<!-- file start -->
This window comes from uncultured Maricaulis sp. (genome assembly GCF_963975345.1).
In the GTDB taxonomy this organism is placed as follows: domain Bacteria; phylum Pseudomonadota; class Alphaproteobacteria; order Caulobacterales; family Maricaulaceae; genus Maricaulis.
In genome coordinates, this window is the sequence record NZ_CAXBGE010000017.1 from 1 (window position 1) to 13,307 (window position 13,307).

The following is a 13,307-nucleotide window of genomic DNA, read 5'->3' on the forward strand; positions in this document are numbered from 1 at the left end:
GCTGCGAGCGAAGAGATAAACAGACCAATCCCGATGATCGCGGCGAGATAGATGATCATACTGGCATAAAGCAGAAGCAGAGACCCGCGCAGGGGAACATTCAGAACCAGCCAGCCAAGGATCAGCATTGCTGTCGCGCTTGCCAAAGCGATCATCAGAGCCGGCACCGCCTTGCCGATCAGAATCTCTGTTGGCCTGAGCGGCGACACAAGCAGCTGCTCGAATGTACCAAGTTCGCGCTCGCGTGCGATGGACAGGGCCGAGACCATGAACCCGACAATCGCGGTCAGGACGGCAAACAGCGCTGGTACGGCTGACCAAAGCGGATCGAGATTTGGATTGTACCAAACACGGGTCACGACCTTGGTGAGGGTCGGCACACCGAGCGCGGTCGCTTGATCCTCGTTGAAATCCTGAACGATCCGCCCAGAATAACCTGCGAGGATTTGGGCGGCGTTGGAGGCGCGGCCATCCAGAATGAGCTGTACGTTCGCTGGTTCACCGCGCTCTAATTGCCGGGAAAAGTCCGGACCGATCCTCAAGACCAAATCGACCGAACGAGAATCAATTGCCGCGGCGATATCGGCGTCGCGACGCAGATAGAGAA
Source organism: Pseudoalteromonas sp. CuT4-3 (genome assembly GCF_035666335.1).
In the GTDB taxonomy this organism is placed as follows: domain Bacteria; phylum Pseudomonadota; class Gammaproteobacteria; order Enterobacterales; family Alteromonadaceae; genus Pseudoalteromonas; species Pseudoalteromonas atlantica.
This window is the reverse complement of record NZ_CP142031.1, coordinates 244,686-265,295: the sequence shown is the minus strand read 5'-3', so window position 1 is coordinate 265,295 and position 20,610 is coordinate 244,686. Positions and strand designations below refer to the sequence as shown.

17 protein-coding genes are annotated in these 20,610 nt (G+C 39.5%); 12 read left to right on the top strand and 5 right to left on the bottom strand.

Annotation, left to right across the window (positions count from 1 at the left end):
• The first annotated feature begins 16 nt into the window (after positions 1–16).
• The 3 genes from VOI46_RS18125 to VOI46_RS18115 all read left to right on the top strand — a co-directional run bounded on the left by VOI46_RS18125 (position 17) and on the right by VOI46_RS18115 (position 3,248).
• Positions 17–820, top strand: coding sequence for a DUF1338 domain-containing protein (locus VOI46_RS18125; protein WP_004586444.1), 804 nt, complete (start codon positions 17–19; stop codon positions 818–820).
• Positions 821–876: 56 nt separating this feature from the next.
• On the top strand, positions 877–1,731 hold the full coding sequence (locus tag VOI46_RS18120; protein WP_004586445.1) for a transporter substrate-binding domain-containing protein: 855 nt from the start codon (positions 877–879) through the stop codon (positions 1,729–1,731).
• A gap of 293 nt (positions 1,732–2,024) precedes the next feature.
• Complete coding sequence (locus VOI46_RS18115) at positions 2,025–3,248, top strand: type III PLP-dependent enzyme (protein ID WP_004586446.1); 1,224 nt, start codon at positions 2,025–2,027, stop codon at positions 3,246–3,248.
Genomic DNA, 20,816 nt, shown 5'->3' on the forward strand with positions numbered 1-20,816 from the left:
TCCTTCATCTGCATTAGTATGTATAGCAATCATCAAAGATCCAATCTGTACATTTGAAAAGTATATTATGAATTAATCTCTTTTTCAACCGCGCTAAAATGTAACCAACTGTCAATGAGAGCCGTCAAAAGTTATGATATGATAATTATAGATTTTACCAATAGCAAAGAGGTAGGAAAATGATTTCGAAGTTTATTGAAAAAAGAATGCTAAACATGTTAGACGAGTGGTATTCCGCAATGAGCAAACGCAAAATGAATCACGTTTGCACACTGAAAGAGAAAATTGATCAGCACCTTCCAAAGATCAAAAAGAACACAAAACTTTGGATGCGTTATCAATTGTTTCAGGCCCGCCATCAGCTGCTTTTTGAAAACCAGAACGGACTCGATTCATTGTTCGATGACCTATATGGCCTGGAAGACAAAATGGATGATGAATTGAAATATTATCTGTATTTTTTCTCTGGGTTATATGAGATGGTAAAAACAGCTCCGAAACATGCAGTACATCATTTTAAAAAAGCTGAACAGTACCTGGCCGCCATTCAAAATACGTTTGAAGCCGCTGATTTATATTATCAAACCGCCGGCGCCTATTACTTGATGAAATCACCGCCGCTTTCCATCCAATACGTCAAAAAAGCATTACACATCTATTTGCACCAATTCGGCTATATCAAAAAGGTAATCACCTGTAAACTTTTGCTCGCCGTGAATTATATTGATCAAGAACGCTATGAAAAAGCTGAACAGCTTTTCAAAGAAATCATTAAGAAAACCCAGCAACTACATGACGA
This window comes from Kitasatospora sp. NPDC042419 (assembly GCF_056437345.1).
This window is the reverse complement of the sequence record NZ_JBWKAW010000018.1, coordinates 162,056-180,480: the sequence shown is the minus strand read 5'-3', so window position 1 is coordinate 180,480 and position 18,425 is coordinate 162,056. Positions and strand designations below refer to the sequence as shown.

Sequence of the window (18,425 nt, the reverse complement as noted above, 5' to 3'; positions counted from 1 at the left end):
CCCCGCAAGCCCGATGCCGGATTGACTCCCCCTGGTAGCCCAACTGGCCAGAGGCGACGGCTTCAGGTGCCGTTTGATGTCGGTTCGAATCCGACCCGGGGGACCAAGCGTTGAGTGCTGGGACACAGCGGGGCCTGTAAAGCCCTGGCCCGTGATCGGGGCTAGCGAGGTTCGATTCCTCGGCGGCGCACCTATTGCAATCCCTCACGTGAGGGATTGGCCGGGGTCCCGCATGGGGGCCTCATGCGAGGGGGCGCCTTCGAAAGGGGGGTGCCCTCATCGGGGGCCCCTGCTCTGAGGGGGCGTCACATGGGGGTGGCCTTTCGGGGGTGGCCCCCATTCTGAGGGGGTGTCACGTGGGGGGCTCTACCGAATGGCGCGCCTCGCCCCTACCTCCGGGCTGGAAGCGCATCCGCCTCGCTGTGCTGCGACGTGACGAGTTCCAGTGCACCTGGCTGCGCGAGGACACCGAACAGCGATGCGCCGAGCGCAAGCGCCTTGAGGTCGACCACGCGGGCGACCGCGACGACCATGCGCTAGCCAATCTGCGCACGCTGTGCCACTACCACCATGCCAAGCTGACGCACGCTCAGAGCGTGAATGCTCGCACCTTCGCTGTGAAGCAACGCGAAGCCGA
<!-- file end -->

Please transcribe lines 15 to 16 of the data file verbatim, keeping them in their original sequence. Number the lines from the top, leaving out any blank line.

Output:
• On the top strand, positions 877–1,731 hold the full coding sequence (locus tag VOI46_RS18120; protein WP_004586445.1) for a transporter substrate-binding domain-containing protein: 855 nt from the start codon (positions 877–879) through the stop codon (positions 1,729–1,731).
• A gap of 293 nt (positions 1,732–2,024) precedes the next feature.